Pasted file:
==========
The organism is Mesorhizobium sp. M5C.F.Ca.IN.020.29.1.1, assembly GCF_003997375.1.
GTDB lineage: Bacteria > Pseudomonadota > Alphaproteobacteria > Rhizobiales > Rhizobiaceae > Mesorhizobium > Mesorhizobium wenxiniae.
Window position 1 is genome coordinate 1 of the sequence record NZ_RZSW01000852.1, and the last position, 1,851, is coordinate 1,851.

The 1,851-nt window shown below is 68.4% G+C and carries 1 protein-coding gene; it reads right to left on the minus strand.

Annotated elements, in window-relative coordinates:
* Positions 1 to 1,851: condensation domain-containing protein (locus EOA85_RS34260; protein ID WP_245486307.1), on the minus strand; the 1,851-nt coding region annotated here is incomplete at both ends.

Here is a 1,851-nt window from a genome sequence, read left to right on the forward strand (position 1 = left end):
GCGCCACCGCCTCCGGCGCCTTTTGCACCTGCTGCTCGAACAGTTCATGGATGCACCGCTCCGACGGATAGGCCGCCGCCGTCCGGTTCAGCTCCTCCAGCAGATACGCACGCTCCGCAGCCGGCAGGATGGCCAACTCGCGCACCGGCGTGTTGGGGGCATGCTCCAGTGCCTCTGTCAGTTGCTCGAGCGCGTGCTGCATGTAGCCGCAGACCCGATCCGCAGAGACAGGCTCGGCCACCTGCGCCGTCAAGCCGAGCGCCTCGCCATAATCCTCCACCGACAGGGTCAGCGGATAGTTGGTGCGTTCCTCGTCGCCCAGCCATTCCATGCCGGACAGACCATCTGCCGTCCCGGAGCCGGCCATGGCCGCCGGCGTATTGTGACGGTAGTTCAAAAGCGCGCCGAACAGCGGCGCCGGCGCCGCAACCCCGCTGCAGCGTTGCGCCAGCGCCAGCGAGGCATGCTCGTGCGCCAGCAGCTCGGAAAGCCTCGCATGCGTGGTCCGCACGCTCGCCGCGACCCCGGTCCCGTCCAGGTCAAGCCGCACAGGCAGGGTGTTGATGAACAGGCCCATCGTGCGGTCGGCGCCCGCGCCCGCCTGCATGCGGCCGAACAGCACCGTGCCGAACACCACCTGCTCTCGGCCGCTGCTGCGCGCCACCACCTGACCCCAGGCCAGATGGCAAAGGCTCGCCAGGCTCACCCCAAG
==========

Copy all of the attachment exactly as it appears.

The organism is Mesorhizobium sp. M5C.F.Ca.IN.020.29.1.1, assembly GCF_003997375.1.
GTDB lineage: Bacteria > Pseudomonadota > Alphaproteobacteria > Rhizobiales > Rhizobiaceae > Mesorhizobium > Mesorhizobium wenxiniae.
Window position 1 is genome coordinate 1 of the sequence record NZ_RZSW01000852.1, and the last position, 1,851, is coordinate 1,851.

The 1,851-nt window shown below is 68.4% G+C and carries 1 protein-coding gene; it reads right to left on the minus strand.

Annotated elements, in window-relative coordinates:
* Positions 1 to 1,851: condensation domain-containing protein (locus EOA85_RS34260; protein ID WP_245486307.1), on the minus strand; the 1,851-nt coding region annotated here is incomplete at both ends.

Here is a 1,851-nt window from a genome sequence, read left to right on the forward strand (position 1 = left end):
GCGCCACCGCCTCCGGCGCCTTTTGCACCTGCTGCTCGAACAGTTCATGGATGCACCGCTCCGACGGATAGGCCGCCGCCGTCCGGTTCAGCTCCTCCAGCAGATACGCACGCTCCGCAGCCGGCAGGATGGCCAACTCGCGCACCGGCGTGTTGGGGGCATGCTCCAGTGCCTCTGTCAGTTGCTCGAGCGCGTGCTGCATGTAGCCGCAGACCCGATCCGCAGAGACAGGCTCGGCCACCTGCGCCGTCAAGCCGAGCGCCTCGCCATAATCCTCCACCGACAGGGTCAGCGGATAGTTGGTGCGTTCCTCGTCGCCCAGCCATTCCATGCCGGACAGACCATCTGCCGTCCCGGAGCCGGCCATGGCCGCCGGCGTATTGTGACGGTAGTTCAAAAGCGCGCCGAACAGCGGCGCCGGCGCCGCAACCCCGCTGCAGCGTTGCGCCAGCGCCAGCGAGGCATGCTCGTGCGCCAGCAGCTCGGAAAGCCTCGCATGCGTGGTCCGCACGCTCGCCGCGACCCCGGTCCCGTCCAGGTCAAGCCGCACAGGCAGGGTGTTGATGAACAGGCCCATCGTGCGGTCGGCGCCCGCGCCCGCCTGCATGCGGCCGAACAGCACCGTGCCGAACACCACCTGCTCTCGGCCGCTGCTGCGCGCCACCACCTGACCCCAGGCCAGATGGCAAAGGCTCGCCAGGCTCACCCCAAG